“In real time, I can read a person’s face and body language, judge their game; this is something that’s missing in online play,” explains Gurugram-based Saarthak Dutt, creative director of MagicCircle Communications. “It’s easy to understand the pattern of a person’s game while playing three or four hands with them, too. In online games, since you’re playing with random people, it’s difficult to decipher their strategy.”

Dadheech shares Dutt’s sentiment. Neither of them, therefore, has really invested much while playing online. While Dadheech has capped it at Rs 500 that he keeps in circulation, Dutt initially keeps it in the Rs 1,000-1,500 range, which he slowly increases while playing.

This is vastly different from how they used to play in the pre-Covid era. Dadheech had gone up to putting Rs 7-8,000 in the pool, while Dutt sometimes had losses of around Rs 35,000.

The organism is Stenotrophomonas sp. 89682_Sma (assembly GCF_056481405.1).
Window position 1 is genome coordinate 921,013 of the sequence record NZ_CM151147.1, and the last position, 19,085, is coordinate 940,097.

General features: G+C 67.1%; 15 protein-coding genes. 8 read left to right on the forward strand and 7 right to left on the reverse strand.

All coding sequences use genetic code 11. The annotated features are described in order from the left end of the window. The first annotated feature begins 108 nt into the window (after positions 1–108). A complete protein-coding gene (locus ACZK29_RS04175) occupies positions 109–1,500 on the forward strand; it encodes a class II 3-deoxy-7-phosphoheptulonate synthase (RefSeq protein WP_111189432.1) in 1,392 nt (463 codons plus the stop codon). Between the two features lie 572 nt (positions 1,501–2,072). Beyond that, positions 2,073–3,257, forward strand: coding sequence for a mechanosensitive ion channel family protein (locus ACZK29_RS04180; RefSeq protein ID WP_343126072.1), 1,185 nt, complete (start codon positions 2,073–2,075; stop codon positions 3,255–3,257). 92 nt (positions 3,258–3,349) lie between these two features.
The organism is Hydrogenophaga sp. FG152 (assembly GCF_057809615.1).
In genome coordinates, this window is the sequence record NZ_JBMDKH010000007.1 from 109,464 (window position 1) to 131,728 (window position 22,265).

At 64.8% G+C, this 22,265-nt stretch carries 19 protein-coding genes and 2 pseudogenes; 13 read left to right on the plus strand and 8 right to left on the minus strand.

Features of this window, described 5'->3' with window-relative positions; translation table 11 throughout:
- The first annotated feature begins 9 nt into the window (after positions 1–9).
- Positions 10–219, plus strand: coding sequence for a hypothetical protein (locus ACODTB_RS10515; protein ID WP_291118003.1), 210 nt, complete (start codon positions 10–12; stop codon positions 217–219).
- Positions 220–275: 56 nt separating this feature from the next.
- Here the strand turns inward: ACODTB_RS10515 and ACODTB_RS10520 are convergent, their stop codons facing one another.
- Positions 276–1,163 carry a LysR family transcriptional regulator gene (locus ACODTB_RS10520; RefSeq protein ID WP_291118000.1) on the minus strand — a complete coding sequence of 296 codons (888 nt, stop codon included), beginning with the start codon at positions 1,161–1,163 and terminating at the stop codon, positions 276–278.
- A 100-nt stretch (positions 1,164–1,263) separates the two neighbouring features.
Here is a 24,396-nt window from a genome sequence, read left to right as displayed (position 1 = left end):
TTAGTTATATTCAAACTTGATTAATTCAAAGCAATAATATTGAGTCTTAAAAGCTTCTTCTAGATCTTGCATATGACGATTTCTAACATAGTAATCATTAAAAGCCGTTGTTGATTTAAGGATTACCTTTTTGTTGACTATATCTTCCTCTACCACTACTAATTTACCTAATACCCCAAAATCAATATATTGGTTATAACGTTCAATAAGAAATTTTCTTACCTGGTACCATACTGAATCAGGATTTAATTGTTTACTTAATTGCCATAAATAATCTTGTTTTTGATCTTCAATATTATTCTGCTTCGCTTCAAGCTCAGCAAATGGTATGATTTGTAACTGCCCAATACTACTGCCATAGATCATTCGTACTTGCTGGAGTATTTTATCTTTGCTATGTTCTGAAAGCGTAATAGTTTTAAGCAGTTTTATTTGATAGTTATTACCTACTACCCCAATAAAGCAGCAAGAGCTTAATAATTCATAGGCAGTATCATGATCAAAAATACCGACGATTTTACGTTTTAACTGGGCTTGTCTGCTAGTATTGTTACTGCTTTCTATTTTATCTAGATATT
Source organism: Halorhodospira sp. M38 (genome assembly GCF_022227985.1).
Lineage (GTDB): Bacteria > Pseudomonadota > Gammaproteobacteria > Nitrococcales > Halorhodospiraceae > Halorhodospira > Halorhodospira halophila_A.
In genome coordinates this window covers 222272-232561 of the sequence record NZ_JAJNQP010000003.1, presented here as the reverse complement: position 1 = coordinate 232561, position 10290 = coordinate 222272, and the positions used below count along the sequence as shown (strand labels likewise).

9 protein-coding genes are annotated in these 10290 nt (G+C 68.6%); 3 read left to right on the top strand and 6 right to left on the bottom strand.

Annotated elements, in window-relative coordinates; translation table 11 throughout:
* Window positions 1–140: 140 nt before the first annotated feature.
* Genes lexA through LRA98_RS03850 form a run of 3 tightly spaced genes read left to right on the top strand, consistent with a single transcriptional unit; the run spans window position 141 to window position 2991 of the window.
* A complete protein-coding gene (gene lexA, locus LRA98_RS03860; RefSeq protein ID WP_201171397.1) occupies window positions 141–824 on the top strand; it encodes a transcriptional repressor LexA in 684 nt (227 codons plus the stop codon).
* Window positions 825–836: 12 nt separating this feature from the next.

It’s true that most sites do not allow you to create private rooms for just friends to play in, but Rizwan and his group found a way to bypass this. “We’d all coordinate our timing, get on a WhatsApp call and hijack a table, so to speak,” he says.

Either way, whether one is playing with friends or strangers, the fact is that online poker has taken off in a huge way in India, with even just-retired cricket star M.S. Dhoni signing on to be the face of PokerStars India.

The former captain said, “I am excited to be associated with the PokerStars family. The thrill, the excitement, the pressure, and the competitiveness of it — these are just some parallels I can draw between poker and cricket. In the last few years, there has been a change in the mindset of people when they think of online Poker. Online Poker like any game of skill requires one to be strategic and play responsibly. Slowly but surely it is being recognized as a sport that is fun and quick to learn but rich in its complexity.”